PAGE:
Amerijet has also spent the past decade investing in the growth of its pharmaceutical handling program. “The recent effort to formalize pharma-handling processes across handlers, carriers, and countries is a welcome evolution to the industry,” Huff says. “As a carrier, we embraced this evolution quickly as a validation of our long-term investment and became the first U.S. all-cargo airline to become Center of Excellence for Independent Validators (CEIV) Pharma Certified.”
CEIV certification puts Amerijet in a leading position as it relates to the pharmaceutical supply chain as it requires and assures a validated level of service. “The word ‘require’ is a strong one, but it brings a level of certainty on how pharma will be handled, stored and transported,” Huff explains. “This includes how a shipment is tendered, such as on a cold truck when required, and how it is transferred, also on a cold truck when required. Every step of the chain requires responsibility and accountability. It also requires a certain fortitude to keep to the program and hold our vendors and customers to the same standard; a point we see is often overlooked by the industry.”
Obtaining the CEIV certification requires a significant commitment of time and money, but the real test is living up to the standard once you have pledged to maintain one, Huff says. “It can be quite difficult to tell your very best customer you cannot accept their cargo because it was tendered in a hot truck when it requires a cold one or to refuse cargo clearly recognized as pharma but shipped as general cargo,” he adds. “Not being compliant jeopardizes the safety or quality of the shipment and circumvents the very processes we have adopted to protect their cargo and the interest of their customers. We take our commitment very seriously. Our customers know our standards, and while implementation of this standard was difficult, we find that the service level provided is now in-demand.”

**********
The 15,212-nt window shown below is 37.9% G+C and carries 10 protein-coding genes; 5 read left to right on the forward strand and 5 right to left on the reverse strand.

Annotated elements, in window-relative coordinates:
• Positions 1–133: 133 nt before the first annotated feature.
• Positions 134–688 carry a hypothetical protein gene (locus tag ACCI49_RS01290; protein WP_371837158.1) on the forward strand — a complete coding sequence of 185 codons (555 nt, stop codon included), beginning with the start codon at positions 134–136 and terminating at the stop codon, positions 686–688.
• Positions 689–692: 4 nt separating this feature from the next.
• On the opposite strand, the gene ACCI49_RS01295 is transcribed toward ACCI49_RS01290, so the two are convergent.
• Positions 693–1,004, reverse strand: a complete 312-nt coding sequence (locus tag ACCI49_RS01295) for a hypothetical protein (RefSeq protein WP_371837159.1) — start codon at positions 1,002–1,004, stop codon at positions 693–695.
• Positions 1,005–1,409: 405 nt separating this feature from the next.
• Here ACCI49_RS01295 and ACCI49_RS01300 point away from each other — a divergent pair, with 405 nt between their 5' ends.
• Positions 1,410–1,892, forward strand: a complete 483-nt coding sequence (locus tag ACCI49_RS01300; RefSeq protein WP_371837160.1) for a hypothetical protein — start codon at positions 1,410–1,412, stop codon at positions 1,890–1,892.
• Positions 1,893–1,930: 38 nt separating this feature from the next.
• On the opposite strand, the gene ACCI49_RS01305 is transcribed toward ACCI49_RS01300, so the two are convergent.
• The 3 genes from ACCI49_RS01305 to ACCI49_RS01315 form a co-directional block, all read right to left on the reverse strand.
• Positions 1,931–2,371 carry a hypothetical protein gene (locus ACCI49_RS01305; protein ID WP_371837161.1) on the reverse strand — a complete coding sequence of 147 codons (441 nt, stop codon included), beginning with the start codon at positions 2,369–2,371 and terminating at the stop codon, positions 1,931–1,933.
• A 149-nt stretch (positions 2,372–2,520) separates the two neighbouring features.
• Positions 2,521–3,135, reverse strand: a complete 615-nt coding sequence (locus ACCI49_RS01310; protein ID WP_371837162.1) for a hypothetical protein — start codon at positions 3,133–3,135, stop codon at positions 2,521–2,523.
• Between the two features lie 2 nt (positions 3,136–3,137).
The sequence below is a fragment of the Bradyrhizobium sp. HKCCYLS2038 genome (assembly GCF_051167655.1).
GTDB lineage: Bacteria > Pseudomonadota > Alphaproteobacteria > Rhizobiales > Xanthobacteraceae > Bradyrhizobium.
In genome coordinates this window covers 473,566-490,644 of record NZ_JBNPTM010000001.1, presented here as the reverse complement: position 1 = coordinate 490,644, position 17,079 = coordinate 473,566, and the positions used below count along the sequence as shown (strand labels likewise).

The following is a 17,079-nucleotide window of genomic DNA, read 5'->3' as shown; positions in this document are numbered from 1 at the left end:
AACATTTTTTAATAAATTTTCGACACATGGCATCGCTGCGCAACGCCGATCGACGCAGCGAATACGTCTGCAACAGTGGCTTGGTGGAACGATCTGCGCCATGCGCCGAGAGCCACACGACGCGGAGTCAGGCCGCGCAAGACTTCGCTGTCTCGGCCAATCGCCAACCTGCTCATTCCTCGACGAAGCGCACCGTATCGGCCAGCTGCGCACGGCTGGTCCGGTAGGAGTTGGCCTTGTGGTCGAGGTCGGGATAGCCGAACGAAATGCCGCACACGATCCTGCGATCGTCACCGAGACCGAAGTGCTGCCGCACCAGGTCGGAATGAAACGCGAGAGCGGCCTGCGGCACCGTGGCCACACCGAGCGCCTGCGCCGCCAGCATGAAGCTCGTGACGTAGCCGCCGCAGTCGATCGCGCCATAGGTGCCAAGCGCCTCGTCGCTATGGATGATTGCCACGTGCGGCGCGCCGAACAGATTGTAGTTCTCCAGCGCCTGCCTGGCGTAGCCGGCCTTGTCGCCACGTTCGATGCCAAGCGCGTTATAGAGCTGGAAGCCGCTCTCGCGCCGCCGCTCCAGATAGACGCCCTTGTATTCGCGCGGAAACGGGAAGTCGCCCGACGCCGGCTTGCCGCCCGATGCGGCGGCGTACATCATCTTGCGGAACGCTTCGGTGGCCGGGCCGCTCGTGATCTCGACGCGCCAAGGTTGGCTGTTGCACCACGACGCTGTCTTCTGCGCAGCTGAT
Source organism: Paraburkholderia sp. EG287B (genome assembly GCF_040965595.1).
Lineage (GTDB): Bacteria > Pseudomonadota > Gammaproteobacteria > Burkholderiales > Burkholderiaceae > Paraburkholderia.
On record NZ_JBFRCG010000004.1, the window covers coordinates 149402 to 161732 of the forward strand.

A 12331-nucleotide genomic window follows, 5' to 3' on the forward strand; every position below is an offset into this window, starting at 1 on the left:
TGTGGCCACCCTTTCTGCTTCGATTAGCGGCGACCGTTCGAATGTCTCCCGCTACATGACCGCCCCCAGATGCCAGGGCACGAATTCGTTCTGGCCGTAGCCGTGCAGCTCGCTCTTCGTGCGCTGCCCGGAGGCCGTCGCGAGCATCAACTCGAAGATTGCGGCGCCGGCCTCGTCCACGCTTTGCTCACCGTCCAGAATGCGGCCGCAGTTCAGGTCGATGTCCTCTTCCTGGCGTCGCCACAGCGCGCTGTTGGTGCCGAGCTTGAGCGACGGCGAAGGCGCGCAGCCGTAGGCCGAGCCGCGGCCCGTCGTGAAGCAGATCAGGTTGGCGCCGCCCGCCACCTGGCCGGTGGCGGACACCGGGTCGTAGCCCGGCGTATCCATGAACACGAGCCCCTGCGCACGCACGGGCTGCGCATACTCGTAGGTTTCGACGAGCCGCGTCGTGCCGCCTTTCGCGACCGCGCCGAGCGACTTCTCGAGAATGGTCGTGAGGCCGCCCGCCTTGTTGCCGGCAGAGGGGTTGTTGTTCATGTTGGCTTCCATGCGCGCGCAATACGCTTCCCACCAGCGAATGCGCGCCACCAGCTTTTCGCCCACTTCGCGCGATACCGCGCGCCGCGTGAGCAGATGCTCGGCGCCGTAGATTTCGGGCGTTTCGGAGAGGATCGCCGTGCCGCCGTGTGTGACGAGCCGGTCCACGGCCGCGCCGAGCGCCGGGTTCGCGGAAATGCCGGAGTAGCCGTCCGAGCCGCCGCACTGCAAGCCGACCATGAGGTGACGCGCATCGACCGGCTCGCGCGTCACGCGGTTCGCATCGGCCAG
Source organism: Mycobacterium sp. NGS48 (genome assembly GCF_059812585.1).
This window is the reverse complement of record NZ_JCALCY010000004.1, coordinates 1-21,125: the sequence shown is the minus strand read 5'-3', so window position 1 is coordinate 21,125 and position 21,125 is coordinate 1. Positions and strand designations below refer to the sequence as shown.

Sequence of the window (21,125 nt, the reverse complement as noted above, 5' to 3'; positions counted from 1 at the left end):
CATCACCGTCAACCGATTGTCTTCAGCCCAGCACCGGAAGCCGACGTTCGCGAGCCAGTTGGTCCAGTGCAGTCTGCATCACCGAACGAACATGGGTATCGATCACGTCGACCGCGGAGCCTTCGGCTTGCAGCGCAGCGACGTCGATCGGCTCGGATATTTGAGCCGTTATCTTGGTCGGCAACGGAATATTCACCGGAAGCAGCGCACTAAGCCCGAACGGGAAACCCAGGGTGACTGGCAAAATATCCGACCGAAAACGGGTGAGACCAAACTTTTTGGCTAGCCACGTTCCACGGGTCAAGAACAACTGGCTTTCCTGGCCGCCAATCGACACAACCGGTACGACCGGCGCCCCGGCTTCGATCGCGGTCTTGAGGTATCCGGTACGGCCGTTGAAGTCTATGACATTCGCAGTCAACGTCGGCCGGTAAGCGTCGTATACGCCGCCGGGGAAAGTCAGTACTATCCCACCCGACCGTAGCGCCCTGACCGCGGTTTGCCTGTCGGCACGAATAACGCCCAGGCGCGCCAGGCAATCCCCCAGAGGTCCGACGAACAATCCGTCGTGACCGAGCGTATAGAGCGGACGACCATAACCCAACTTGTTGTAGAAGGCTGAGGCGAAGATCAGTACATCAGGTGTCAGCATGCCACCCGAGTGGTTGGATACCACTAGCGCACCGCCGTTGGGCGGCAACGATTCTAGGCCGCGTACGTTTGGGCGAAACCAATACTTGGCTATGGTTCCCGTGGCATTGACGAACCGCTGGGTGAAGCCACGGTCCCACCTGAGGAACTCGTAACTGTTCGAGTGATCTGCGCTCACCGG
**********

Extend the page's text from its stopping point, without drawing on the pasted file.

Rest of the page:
Amerijet also notes that safety is the driver of all decision-making. “Easily said, but anyone actively participating in an active safety program, such as SMS, knows that you must walk the talk every day,” Huff says. “Properly evaluating the processes and changes to processes in an organization is vitally important to building safety. It is a learning process along the way, but one that drives further excellence.”
Amerijet plans to continue to expand its portfolio of products. Its schedule service operations will include pushing “to-door” and other specialized programs such as pharma, hazmat and oversized. The comany plans to begin broadening its customer base with initiatives, such as CRAF where it will begin servicing the needs of the U.S. Department of Defense. “We are also opening up our charter capacity to trans-Atlantic flying, which is new business for us, and we will be doing more ACMI business as a way to diversify our growth and expand our market presence globally,” Huff says. “We are excited about these new challenges and markets.”